How Will the European Union Directive on Alternative Investment Fund Managers (AIFMD) Affect Australian Fund Managers?


The recent economic landscape has seen a significant regulatory overhaul of the financial services sector in Europe. This article highlights the impact of the European Union Directive on Alternative Investment Fund Managers (AIFMD) and how it will affect Australian fund managers seeking to undertake capital raising activities in Europe.

Due to the wide scope of the reforms, it is important that fund managers should start thinking about how the reforms may impact them and what they may need to do to prepare for when the reforms take place.

European Union Directive on Alternative Investment Fund Managers (AIFMD)

What is the AIFMD?

The AIFMD came into force on 21 July 2011 and will bring a wide range of currently unregulated funds under the regulatory framework of the European Union (EU). Each EU member state will be required to transpose the AIFMD into national law by 22 July 2013.

The AIFMD creates a comprehensive EU-wide regulatory and supervisory framework for the management of alternative investment funds (AIFs). It lays down rules for the authorisation, ongoing operation and transparency of managers of AIFs. An AIF is defined as any collective investment undertaking (which is not an undertaking for collective investment in transferable securities (UCITS)) which raises capital from a number of investors for investment in accordance with a defined investment policy for the benefit of those investors.  

All non-UCITS open and closed end funds will be caught by the AIFMD unless a specific exemption applies to them (discussed further below). A wide range of AIFs are captured by the AIFMD including real estate funds, hedge funds, private equity funds, commodity funds, debt funds, energy and carbon funds, infrastructure funds, investment trusts and real estate investment trusts.

The scope of the AIFMD is wide and will apply to any legal person appointed by or on behalf of the AIF who will be responsible for managing one or more AIFs. It will also apply to “internally managed” AIFs, where the governing body elects not to appoint an external fund manager. It will therefore be important for external fund managers to understand their position and identify whether they are appointed by or on behalf of the AIF, or as a delegate of the person appointed. ‘Managing’ means providing risk management or portfolio management services to the AIF. This distinction will need to be made in order for fund managers to understand how and when the AIFMD applies to them.

The AIFMD will not apply to the managers of:

  • one or more AIFs whose only investors are companies within the same group as the manager (provided that none of these investors itself is an AIF); and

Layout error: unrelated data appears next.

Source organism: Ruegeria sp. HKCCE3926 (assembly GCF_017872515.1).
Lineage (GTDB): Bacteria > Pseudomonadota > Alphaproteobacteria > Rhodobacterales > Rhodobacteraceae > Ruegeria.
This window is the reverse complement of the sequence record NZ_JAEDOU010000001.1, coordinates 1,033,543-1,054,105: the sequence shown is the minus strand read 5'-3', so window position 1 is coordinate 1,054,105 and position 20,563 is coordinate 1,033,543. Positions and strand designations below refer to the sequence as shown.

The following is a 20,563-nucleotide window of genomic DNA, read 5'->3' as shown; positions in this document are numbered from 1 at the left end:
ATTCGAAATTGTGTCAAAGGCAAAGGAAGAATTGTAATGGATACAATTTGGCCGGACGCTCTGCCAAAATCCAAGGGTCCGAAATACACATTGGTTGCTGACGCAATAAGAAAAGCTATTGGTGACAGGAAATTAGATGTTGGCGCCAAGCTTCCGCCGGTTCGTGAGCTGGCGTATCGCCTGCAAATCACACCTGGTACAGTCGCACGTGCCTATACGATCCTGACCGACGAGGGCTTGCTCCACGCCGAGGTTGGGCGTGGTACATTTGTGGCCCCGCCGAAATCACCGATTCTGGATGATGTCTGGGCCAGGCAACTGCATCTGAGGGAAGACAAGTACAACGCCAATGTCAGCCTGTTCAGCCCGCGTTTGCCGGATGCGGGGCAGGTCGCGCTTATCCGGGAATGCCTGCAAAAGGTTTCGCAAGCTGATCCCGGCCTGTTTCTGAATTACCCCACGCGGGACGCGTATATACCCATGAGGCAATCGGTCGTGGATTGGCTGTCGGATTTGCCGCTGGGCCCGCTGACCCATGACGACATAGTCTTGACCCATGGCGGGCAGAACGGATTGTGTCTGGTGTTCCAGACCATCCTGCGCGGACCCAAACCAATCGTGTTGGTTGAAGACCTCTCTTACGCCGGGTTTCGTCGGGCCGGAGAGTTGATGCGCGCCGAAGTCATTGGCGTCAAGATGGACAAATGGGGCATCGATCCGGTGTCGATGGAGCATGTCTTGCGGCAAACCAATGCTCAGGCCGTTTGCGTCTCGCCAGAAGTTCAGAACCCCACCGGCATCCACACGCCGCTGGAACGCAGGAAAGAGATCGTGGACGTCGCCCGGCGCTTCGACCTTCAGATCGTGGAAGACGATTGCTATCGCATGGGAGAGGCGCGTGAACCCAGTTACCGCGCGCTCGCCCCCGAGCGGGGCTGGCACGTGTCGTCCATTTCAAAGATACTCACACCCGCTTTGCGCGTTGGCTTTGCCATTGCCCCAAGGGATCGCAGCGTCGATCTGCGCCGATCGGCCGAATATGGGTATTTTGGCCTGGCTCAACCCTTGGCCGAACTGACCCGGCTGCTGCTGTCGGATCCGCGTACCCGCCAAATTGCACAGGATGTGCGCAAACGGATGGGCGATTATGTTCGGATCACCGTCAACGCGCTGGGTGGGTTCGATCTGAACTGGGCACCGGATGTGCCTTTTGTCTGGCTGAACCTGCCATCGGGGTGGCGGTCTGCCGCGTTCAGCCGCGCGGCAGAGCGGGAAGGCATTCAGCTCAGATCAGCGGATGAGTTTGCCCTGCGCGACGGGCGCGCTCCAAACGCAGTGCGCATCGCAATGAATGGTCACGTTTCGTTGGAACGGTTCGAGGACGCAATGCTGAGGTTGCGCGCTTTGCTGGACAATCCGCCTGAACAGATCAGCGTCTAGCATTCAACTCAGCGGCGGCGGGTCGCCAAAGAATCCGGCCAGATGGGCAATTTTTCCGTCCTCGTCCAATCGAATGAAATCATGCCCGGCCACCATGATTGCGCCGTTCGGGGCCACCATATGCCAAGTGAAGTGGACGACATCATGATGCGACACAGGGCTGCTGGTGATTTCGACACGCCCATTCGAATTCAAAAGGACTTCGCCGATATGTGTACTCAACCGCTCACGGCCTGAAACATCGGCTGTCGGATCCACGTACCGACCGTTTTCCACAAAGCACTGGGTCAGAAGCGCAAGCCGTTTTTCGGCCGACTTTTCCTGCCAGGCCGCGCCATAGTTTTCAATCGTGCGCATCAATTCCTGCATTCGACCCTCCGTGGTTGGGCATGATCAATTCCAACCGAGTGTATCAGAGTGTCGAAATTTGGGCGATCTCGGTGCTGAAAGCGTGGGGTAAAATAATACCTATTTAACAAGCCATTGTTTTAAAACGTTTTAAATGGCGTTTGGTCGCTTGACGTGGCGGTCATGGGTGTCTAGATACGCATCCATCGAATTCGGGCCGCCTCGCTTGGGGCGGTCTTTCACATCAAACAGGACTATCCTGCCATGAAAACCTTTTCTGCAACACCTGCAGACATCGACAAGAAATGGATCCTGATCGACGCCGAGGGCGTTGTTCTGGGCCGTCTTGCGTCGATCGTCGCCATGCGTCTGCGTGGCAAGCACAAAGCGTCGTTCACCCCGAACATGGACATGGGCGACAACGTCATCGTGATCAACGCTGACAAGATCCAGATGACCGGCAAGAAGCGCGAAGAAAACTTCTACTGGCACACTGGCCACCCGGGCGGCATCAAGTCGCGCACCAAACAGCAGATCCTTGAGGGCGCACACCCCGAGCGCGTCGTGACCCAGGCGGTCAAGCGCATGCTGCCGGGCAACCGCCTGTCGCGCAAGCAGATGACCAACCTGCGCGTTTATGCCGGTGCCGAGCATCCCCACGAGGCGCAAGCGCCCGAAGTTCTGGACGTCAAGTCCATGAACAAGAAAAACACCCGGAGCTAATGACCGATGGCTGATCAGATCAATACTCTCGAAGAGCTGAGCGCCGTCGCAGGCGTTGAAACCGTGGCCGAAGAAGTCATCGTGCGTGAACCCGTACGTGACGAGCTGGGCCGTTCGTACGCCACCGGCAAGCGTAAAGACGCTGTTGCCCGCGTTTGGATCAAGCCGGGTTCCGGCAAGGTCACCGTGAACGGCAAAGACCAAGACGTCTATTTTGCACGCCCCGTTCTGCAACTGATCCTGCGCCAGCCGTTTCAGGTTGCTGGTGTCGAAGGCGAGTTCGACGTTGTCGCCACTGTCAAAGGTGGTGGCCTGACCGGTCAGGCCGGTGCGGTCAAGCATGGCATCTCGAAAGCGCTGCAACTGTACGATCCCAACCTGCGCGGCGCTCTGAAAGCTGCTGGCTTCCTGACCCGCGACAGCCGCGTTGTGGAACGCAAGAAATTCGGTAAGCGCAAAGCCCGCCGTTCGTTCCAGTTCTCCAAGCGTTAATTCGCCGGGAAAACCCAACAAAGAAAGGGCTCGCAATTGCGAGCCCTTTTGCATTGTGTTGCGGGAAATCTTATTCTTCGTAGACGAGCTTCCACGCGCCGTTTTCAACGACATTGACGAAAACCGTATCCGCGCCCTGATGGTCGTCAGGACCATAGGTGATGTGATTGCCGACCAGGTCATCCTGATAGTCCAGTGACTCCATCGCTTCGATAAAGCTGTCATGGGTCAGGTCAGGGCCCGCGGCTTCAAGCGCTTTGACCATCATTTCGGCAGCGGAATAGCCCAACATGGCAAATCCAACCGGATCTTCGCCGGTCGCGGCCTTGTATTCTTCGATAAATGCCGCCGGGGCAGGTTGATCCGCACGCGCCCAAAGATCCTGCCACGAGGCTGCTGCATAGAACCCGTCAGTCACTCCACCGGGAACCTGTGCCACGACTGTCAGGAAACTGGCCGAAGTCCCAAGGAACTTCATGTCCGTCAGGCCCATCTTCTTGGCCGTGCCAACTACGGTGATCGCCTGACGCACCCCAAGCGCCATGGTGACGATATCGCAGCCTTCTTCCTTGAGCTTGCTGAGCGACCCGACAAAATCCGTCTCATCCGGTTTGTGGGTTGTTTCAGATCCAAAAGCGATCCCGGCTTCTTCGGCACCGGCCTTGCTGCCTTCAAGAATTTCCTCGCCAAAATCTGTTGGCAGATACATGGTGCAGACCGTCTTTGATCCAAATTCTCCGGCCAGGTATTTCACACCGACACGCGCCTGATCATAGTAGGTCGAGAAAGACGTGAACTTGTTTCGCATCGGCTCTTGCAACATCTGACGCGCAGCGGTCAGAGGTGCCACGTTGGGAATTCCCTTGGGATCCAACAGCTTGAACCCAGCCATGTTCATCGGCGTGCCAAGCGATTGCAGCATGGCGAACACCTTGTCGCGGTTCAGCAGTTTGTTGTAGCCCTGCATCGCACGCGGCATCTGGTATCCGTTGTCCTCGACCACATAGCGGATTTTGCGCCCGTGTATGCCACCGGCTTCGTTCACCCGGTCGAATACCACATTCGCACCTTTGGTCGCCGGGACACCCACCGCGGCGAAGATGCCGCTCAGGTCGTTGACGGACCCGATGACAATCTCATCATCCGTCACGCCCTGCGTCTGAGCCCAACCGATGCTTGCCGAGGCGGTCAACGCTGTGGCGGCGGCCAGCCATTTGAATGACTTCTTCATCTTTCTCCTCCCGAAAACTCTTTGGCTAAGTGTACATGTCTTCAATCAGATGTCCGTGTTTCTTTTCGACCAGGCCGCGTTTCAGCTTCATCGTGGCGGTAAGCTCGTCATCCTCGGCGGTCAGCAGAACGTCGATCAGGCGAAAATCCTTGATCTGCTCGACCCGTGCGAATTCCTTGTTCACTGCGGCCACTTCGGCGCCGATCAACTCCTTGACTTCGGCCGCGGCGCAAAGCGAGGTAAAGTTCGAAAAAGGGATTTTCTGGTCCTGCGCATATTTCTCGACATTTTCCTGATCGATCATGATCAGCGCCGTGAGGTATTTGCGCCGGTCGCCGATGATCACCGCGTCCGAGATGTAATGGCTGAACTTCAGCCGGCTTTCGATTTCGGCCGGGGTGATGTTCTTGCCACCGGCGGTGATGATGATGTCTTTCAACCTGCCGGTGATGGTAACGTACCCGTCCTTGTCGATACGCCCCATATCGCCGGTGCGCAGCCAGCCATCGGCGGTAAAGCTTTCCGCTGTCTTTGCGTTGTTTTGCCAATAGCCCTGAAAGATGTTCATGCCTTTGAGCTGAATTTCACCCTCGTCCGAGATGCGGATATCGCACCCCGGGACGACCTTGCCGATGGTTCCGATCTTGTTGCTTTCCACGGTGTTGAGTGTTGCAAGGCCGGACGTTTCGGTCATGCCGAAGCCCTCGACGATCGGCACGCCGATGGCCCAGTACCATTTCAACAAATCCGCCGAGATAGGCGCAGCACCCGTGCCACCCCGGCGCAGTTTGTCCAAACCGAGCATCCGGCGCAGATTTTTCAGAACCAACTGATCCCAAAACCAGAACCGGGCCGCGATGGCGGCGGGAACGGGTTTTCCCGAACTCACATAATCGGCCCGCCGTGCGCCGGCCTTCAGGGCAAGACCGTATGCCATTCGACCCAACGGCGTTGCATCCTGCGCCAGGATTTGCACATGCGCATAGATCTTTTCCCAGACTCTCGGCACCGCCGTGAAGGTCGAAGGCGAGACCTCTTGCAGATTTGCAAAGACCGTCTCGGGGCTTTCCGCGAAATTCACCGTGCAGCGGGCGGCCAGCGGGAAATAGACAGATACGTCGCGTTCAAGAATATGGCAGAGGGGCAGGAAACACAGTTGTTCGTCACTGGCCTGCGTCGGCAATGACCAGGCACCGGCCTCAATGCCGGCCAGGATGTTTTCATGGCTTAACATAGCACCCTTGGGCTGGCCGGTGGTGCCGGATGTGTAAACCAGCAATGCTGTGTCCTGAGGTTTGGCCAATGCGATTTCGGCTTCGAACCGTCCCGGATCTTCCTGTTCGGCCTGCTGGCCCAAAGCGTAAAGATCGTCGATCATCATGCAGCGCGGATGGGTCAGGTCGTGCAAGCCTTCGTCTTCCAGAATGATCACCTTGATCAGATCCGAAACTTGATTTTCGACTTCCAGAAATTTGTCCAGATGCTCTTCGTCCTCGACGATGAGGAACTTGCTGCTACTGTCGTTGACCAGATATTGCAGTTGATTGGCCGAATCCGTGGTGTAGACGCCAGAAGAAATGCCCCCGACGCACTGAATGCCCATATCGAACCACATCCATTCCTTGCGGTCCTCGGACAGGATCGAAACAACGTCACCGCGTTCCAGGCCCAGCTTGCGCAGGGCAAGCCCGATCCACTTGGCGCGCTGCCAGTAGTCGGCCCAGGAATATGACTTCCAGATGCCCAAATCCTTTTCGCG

• ‘small’ AIFs with aggregate total assets of (a) less than €100 million, including any assets financed through leverage; or (b) less than €500 million, subject to the AIF not having any debt and not having redemption rights during a period of five years following the date of initial investment in the AIF; and

  • certain securitisation special purpose vehicles.

Managers of small AIFs will however be subject to separate compliance obligations. The nature of the obligations of such managers is being finalised, and is expected to include the obligation to:

  • register with the competent authorities in their home Member State;

  • notify the competent authorities of any AIFs they manage, and provide information on their investment strategies;

  • provide regular information to the competent authorities on the main instruments in which they are trading, principal exposures and most important concentrations; and

  • notify the competent authorities if they no longer meet the size conditions above and (where this is the case) apply for full authorisation within 30 days.

The passporting system

As of 2013, EU fund managers authorised under the AIFMD will be permitted to market their funds to professional investors across the EU in reliance on a passport. In effect, this passporting system will ensure that EU fund managers do not require a licence to market their funds in other member states. As of late 2015, this passporting system may (if recommended by the European Securities and Markets Authority (ESMA)) be extended to allow non EU fund managers to passport their non EU AIFs throughout the EU (and it may become compulsory from late 2018). Non EU fund managers wishing to use the passport will have to become authorised in the EU and comply with the AIFMD’s requirements in full. Until 2015, non EU fund managers’ only option will be to market in the EU using national private placement regimes (provided certain preconditions are met). From 2015 until late 2018, they will be able to choose between private placement and the passport.
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What will a non EU fund manager need to comply with if they elect to apply for the passporting system in 2015?

To obtain a passport, non EU fund managers of non EU funds must become authorised in an EU ‘Member State of reference’ and must comply with the AIFMD in full. This includes compliance with strict provisions in relation to the use of liquidity, limits on leverage, use of depositaries, delegation to service providers, valuation of assets, minimum capital requirements, remuneration policies and practices, use of risk management systems and more general reporting obligations. For many non EU managers of private equity funds and hedge funds, the requirements under the AIFMD would also mean that their existing custodian and prime brokerage relationships would need to be restructured in order to comply with the AIFMD.